Baylor gives lesson on business Elite

HOUSTON -- Saint Mary's or Purdue or Duke or the Los Angeles Lakers. If the Baylor Bears show up Sunday with similar resolve and confidence and play with the splendid pizzazz that electrified the partisan crowd and defrocked the helpless Saint Mary's Gaels, how can the Final Four not be a real destination?

Surely, the top-seeded Blue Devils will have something to say about that. But what was witnessed from the Bears in the opening 20 minutes of Friday's Sweet 16 matchup on their virtual home turf of Reliant Stadium -- suffocating zone defense, cold-blooded shooting, dynamic speed and athleticism and, above all, seamless and effortless teamwork -- was nothing short of the most dazzling and dominant single half of this NCAA tournament.

Led by its brilliant backcourt of senior Tweety Carter and junior LaceDarius Dunn, Baylor went to the locker room up 29 points, 46-17. Had the Bears gone ice-cold and not scored a single point in the first 17 minutes of the second half, Saint Mary's would still have trailed. If boredom set in, the Bears disguised it well as they stamped their arrival in front of a national audience, 72-49.

"We showed that we're legit. We're not here to be called a Cinderella, you know, we're legit, we're here," Baylor forward Ekpe Udoh said. "It's our time."

With his coaching father, Homer, and his brother Bryce, a one-time tournament hero, among the throng of green-and-gold supporters, seventh-year Baylor coach Scott Drew, one week removed from guiding the Bears to their first NCAA tournament victory in 60 years, has the program on the brink of the Final Four.

"I'm not thinking about the Final Four. I'm thinking about the next opponent and focusing on that," Drew said. "I think that's what our players will do. All year long we've had great upperclassmen leadership. I know, again, you've got to focus on the game and not the other stuff."

Although the Bears carried the No. 3 seed and the remarkable story of the program's about-face into Friday's game, it was the 10th-seeded Gaels from the small, liberal arts college in the Bay Area who garnered the fanfare. The Gaels were decidedly enjoying their shining moment and none more so than happy-go-lucky Omar Samhan, their 6-foot-11 center of attention by choice.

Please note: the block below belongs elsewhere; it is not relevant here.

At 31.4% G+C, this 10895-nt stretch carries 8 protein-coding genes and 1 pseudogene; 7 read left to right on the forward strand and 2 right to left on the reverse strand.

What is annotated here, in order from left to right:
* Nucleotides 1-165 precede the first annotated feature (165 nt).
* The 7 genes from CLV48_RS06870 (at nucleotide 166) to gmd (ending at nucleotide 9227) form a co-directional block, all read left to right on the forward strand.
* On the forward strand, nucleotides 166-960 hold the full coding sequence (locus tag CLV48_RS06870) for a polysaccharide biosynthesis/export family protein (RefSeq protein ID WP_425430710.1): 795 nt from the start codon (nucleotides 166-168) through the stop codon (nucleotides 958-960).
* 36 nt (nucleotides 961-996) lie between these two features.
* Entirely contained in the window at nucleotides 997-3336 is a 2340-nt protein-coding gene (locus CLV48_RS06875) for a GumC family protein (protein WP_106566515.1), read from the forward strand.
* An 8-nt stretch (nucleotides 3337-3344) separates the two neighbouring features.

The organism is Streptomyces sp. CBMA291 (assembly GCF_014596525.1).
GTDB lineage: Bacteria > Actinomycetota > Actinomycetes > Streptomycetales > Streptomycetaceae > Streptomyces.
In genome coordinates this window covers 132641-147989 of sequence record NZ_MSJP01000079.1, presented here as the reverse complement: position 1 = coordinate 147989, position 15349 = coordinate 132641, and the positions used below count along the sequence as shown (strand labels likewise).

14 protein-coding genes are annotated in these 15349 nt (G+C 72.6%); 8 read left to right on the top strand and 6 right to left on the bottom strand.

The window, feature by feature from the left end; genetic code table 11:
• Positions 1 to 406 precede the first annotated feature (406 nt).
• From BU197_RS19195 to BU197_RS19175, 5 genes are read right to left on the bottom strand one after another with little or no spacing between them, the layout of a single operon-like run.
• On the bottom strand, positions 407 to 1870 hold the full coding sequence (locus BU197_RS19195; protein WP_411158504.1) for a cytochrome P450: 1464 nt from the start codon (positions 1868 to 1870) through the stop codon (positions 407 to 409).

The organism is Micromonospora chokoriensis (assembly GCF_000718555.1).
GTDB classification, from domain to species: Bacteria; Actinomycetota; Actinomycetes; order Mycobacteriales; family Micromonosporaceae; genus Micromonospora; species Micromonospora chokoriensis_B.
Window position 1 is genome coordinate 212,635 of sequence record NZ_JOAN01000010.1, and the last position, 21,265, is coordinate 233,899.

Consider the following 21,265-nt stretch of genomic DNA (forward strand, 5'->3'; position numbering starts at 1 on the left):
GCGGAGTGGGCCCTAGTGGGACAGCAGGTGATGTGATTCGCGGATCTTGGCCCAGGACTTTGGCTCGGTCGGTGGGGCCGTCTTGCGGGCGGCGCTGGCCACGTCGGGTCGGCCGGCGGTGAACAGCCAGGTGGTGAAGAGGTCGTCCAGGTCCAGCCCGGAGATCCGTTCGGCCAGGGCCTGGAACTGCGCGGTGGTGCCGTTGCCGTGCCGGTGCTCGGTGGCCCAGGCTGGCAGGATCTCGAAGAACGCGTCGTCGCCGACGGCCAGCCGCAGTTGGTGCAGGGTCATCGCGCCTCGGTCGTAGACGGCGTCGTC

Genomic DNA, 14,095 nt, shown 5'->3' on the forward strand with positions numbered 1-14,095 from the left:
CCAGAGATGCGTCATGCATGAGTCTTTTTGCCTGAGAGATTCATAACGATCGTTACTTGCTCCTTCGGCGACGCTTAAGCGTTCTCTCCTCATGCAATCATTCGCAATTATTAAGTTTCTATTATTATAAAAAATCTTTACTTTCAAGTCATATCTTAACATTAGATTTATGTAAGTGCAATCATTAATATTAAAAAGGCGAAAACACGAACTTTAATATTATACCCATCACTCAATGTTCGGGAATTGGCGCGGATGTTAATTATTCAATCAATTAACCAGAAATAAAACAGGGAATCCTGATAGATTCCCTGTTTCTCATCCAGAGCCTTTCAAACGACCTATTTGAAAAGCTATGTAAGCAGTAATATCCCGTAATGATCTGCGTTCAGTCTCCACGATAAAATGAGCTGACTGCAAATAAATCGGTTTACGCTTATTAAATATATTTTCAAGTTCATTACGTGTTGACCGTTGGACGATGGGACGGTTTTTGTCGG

Samhan grabbed the headlines by force on the court, scoring 61 points on 75 percent shooting against Richmond and Villanova. And he wasted little of his once-in-a-lifetime media blitz this week, engaging in Twitter conversations with media members and sending shout-outs to country music stars.

"We didn't listen to any of that talk, man," said Udoh, who finished with eight points, 11 rebounds and three assists. "We know how good we are."

Samhan and the Gaels found out quickly. Baylor's tall back line of its 2-3 zone defense flustered Samhan from the start. The anticipated matchup with Udoh never developed because Baylor's 7-foot center Josh Lomers handled him early, and Baylor ran away with the game so quickly that any individual matchups soon became trivial.

Samhan missed more shots from the paint in the first half (seven) then he had in the first two rounds combined (six). He scored three of his 15 points in the first half, making just one of eight field goals and one of four free throws. Lomers, the quiet, unheralded starter who came alive to beat Old Dominion, outplayed his more famous counterpart in the first half. Lomers' putback dunk made it 12-5, and it never got closer.

On the perimeter, Carter and Dunn harassed the Gaels' excellent 3-point shooters. A team that drained 41.1 percent of its attempts during the season and nearly 40 percent in the tournament missed 10 of 12 in the first half and suffered 23.3 percent shooting from the floor. The Bears' quick hands cut off passing lanes, and their ability to pressure up high forced the Gaels' shooters into bad angles.

Saint Mary's had quite a season and made the most of its run, but the businesslike Bears were the better team. Carter (14 points, 12 in the first half) nailed his first 3-pointer from the top of the key for a 3-0 lead. Dunn (23 points, 15 in the first half) came down next and buried a deep 3 from the wing and then somehow scooped in a layup as he sailed under the backboard.

With about 6½ minutes to play in the first half, Dunn and Carter brought the house down. Dunn stripped Saint Mary's guard Mitchell Young, streaked into the frontcourt and dished to the trailing Carter, who then lobbed an alley-oop pass that Dunn slammed through with two hands for a 29-11 lead.

Somewhere in the bowels of Reliant Stadium, Duke heard the crowd erupt. Message sent.

"No matter what anybody thinks or says about this Baylor team, we're going to come out and fight," Carter said. "We've been an underdog ever since I went to Baylor so it ain't nothing new to this program, this team. In this family that we have, with our fan support and staying together, we know that we can beat anybody."

Jeff Caplan covers colleges for ESPN Dallas. You can follow him on Twitter or leave a question for his weekly mailbag.